Clean gone, Capitol Hill laundromat Lather Daddy loses lease

Empty! (Image: CHS)

A 12th Ave space that has been home to a laundromat business for decades is shuttered and empty to start 2019. Lather Daddy lost its lease and is no more.

“We had steady clientele who had been coming there for years,” owner Luis Moreno told CHS about the closure. He purchased the laundromat about four years ago and had been operating it until late last year when he said building owner Shurgard Storage let him know they would not be open to renewing the lease.


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The storage company which operates the location under its Public Storage brand has put the laundromat space back on the retail real estate market in search of a new tenant.

CHS covered the 2011 sale and overhaul of the old 12th Ave Laundry founded by Paul Remillard “in the late 1980s.” Along with a new, neighborhood wink-worthy brand, Lather Daddy added features like music, cable TV, and wireless internet.

Moreno said he is sad to see the long run of the laundromat come to an end with many neighborhood residents dependent on building laundry rooms with long waits and often broken down equipment. A search of recent listings for Capitol Hill apartments show just under 40% of the ads promising washer/dryer setups in the unit.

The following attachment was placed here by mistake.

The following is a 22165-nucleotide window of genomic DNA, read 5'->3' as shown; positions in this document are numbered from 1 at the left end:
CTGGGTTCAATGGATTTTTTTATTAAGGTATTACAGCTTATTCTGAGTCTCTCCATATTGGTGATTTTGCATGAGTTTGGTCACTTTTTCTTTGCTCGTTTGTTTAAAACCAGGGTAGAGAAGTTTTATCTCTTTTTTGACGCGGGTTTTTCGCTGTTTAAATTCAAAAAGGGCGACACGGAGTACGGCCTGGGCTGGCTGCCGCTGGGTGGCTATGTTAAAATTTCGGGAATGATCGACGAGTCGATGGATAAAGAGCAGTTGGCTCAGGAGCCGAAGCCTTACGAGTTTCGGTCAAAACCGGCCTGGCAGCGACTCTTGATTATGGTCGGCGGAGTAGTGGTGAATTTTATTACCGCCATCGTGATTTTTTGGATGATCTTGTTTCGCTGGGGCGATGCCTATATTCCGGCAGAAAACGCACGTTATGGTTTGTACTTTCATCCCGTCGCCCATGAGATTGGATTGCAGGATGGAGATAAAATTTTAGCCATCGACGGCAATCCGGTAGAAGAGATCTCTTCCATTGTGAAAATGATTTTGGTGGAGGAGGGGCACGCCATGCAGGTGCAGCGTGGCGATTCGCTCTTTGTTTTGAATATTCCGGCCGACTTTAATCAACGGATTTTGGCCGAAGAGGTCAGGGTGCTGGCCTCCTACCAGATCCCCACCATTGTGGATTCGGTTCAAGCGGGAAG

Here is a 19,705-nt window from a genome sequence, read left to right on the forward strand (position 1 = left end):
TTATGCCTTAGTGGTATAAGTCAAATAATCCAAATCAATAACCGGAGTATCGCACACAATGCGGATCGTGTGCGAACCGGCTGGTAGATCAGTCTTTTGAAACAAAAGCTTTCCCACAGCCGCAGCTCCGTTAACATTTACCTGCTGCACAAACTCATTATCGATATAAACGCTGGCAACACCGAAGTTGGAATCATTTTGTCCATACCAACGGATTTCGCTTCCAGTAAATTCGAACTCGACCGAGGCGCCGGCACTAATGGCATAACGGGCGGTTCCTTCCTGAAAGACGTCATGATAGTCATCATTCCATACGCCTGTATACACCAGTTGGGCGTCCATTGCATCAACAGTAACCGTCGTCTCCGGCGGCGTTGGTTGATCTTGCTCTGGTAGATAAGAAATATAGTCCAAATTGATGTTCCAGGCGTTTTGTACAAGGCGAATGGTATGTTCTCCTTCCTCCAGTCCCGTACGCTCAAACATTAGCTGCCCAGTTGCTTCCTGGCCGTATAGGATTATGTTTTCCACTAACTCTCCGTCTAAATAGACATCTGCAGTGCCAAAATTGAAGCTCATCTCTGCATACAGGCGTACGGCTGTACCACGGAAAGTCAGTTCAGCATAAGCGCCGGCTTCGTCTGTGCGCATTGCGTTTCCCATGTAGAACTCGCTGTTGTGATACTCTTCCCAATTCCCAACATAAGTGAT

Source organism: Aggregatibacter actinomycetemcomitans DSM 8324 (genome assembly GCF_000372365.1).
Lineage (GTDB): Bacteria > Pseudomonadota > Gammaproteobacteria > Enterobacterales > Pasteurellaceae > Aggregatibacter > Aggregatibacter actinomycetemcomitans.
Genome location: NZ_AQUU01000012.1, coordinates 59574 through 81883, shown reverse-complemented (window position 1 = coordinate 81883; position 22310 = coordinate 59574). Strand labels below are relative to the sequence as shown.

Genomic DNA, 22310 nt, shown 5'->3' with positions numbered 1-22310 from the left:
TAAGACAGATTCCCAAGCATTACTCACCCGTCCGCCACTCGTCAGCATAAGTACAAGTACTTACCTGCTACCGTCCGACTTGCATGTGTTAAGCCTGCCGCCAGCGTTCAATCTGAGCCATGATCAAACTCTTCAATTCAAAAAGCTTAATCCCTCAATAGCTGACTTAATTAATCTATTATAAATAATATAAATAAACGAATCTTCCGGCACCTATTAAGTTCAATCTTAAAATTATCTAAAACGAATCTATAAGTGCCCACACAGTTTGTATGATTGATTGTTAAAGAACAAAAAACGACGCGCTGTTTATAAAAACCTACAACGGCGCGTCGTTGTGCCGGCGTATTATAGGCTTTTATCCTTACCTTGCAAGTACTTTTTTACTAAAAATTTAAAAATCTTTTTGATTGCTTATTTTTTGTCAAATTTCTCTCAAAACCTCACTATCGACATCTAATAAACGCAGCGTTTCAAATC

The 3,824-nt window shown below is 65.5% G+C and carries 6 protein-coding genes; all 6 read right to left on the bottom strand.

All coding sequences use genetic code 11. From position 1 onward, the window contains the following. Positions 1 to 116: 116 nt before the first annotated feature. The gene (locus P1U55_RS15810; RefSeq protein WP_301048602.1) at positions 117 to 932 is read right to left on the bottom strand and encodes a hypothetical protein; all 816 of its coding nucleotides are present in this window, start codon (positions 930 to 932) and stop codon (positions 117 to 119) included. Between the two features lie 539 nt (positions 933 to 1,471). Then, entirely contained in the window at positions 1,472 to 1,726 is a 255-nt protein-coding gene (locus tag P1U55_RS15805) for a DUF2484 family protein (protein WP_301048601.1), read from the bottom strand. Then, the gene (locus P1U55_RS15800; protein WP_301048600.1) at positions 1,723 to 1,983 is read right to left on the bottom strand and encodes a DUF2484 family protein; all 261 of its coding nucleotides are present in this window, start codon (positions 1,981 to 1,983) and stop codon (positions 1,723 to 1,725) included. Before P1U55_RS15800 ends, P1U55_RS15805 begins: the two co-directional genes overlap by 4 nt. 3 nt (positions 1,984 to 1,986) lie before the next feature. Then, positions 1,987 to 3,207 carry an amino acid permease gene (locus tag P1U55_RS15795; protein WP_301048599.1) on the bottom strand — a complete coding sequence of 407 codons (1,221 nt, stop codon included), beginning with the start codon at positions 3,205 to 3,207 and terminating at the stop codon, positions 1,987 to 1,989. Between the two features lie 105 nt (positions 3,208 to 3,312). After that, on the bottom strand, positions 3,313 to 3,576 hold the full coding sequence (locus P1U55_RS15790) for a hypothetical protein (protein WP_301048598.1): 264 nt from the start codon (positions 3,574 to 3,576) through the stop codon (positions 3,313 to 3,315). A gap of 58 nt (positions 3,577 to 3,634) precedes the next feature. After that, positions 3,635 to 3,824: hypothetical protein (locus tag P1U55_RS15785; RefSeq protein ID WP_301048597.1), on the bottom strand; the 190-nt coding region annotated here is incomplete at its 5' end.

Meanwhile, Moreno says his search for a possible new laundromat space on Capitol Hill has been fruitless — the “price per square footage is ridiculous.”

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8 thoughts on “Clean gone, Capitol Hill laundromat Lather Daddy loses lease

  1. First, they came for the auto repair garage at Pine and Harvard. Then they came for the vacuum shop at 13th and Pike. The video store(s) on Broadway, as well as many of the the fringe theaters, were next. Now? The laundromat on 12th. Up next: The shoe repair shop in Broadway Market . . . the barber shop on 15th . . . Tacos Guaymas . . . A Cheesecake Factory could TOTALLY fit inside the former Broadway Grill space!

    • I don’t think we can blame the demise of video stores on development.

      They might as well put in a Cheesecake Factory or PF Changs in the old Broadway Grill, this neighborhood has been “hip” in a touristy, out of towner sense for the last 10 years.

  2. Where are people in the neighborhood doing their laundry now? My apartment has an in-unit small-capacity washer — it isn’t big enough to wash, let’s say, a heavy blanket. No communal large-capacity washers in my building. No car to drive to a laundromat in another neighborhood. Seattle is supposed to be a city — that means services such as laundromats, hardware stores, grocery stores, and post offices — should be in residential neighborhoods and accessible by foot.

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